Document Detail


Phytoplankton food quality determines time windows for successful zooplankton reproductive pulses.
MedLine Citation:
PMID:  17249223     Owner:  NLM     Status:  MEDLINE    
Abstract/OtherAbstract:
Recruitment success at the early life stages is a critical process for zooplankton demography. Copepods often dominate the zooplankton in marine coastal zones and are prey of the majority of fish larvae. Hypotheses interpreting variations of copepod recruitment are based on the concepts of "naupliar predation," "nutritional deficiency," and "toxic effect" of diatom diets. Contradictory laboratory and field studies have reached opposite conclusions on the effects of diatoms on copepod reproductive success, blurring our view of marine food-web energy flow from diatoms to higher consumers by means of copepods. Here we report estimates of copepod feeding selectivity and reproduction in response to seasonally changing phytoplankton characteristics measured in a highly productive coastal upwelling area off the coast of central Chile. The variable phytoplankton diversity and changing food quality had a strong and highly significant impact on the feeding selectivity, reproduction, and larval survival of three indigenous copepod species. Seasonal changes in copepod feeding behavior were related to the alternating protozoan-diatom diets, mostly based on dinoflagellates and ciliates during winter and autumn (low highly unsaturated fatty acids [HUFA]/polyunsaturated fatty acids [PUFA] availability), but switched to a diet of centric and chain-forming diatoms (high HUFA/PUFA availability) during the spring/summer upwelling period. Ingestion of diatom cells induced a positive effect on egg production. However, a negative relationship was found between egg hatching success, naupliar survival, and diatom ingestion. Depending on the phytoplankton species, diets had different effects on copepod reproduction and recruitment. In consequence, it seems that the classical marine food web model does not apply to some coastal upwelling systems.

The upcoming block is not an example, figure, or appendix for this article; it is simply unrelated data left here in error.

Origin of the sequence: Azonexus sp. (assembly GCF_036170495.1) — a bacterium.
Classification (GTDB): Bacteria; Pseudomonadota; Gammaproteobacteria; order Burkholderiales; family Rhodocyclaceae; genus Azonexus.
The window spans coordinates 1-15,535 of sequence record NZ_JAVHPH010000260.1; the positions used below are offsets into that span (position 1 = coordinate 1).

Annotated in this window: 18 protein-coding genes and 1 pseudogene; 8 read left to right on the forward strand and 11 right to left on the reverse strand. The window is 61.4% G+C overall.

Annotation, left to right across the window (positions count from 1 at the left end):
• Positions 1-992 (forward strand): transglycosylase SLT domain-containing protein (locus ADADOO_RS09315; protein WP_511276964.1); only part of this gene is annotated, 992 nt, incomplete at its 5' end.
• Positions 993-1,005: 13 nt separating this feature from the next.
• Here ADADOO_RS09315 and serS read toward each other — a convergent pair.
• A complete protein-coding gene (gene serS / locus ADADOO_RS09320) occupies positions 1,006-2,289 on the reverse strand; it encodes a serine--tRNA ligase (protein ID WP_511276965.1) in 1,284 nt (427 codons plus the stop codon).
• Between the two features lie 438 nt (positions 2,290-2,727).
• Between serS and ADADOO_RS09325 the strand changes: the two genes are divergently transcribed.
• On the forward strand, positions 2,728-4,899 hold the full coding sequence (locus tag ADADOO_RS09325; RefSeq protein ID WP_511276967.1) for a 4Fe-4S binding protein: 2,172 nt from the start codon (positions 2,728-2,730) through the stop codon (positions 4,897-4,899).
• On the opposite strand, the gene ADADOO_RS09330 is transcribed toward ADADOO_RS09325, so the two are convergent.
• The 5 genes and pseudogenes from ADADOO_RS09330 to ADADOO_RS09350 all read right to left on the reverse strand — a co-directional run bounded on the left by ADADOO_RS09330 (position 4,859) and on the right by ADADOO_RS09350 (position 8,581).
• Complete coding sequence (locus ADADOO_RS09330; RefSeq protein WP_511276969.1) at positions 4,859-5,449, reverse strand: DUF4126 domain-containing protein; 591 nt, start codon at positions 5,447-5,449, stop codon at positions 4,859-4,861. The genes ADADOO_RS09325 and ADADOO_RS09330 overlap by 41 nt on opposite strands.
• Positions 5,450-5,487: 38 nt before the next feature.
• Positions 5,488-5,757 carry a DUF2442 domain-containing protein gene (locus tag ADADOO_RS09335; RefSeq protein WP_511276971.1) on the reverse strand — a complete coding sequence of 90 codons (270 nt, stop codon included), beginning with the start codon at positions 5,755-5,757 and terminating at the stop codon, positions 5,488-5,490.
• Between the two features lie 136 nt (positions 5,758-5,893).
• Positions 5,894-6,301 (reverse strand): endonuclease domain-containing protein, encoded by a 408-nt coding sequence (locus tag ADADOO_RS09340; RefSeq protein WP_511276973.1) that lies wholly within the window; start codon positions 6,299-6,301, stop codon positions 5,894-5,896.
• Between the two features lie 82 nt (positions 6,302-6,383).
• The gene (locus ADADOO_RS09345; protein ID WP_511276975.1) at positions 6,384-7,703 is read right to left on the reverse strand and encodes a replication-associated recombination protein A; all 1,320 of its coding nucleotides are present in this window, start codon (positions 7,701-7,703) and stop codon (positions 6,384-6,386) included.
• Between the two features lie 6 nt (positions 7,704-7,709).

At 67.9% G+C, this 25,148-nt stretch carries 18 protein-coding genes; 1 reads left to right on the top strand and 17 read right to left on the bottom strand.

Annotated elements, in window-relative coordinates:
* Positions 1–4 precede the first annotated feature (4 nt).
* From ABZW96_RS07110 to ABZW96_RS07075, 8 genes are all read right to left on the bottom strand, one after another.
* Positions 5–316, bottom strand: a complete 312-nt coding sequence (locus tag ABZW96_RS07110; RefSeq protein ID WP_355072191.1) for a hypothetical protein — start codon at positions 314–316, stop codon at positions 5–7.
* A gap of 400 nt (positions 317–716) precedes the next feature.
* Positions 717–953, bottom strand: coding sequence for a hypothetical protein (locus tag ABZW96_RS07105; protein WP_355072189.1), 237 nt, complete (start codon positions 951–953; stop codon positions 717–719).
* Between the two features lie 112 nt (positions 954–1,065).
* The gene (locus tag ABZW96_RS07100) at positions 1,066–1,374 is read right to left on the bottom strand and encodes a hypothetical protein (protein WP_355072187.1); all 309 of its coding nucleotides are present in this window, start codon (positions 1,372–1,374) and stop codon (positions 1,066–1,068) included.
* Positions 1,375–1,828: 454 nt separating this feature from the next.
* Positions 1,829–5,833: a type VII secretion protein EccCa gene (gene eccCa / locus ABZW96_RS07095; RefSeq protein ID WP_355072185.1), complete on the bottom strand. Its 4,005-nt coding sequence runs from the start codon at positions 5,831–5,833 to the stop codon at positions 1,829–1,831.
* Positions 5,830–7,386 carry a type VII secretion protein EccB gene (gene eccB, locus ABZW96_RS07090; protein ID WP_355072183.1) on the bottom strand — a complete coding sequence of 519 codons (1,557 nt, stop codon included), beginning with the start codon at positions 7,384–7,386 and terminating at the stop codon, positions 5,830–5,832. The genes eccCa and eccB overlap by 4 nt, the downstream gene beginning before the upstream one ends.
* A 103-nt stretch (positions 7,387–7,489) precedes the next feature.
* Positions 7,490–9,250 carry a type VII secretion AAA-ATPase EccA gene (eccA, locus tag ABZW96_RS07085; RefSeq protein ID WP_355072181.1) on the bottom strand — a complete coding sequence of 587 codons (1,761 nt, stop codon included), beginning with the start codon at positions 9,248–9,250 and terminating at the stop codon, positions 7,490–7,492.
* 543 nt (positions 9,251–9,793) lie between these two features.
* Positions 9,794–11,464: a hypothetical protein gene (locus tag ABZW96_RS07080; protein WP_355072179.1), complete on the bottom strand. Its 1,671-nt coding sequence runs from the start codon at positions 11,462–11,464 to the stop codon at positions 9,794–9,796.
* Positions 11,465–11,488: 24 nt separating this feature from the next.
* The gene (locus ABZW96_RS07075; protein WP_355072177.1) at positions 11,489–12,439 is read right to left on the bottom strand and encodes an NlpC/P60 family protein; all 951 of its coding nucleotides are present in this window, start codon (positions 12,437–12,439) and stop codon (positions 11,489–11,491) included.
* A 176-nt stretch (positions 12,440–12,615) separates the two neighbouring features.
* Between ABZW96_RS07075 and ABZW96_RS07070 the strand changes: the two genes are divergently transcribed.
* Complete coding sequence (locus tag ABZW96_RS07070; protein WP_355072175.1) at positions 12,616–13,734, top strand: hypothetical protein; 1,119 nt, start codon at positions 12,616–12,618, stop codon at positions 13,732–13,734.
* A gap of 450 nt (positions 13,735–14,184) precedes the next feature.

Authors:
Cristian A Vargas; Rubén Escribano; Serge Poulet
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Publication Detail:
Type:  Journal Article; Research Support, Non-U.S. Gov't    
Journal Detail:
Title:  Ecology     Volume:  87     ISSN:  0012-9658     ISO Abbreviation:  Ecology     Publication Date:  2006 Dec 
Date Detail:
Created Date:  2007-01-25     Completed Date:  2007-02-23     Revised Date:  2009-11-19    
Medline Journal Info:
Nlm Unique ID:  0043541     Medline TA:  Ecology     Country:  United States    
Other Details:
Languages:  eng     Pagination:  2992-9     Citation Subset:  IM    
Affiliation:
Aquatic System Unit, Environmental Sciences Center EULA-Chile, Universidad de Concepción, P.O. Box 160-C, Concepción, Chile. crvargas@udec.cl
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MeSH Terms
Descriptor/Qualifier:
Animals
Biodiversity
Copepoda / physiology*
Diet
Eukaryota / physiology
Feeding Behavior / physiology*
Pacific Ocean
Phytoplankton / physiology*
Reproduction / physiology
Seasons

From MEDLINE®/PubMed®, a database of the U.S. National Library of Medicine


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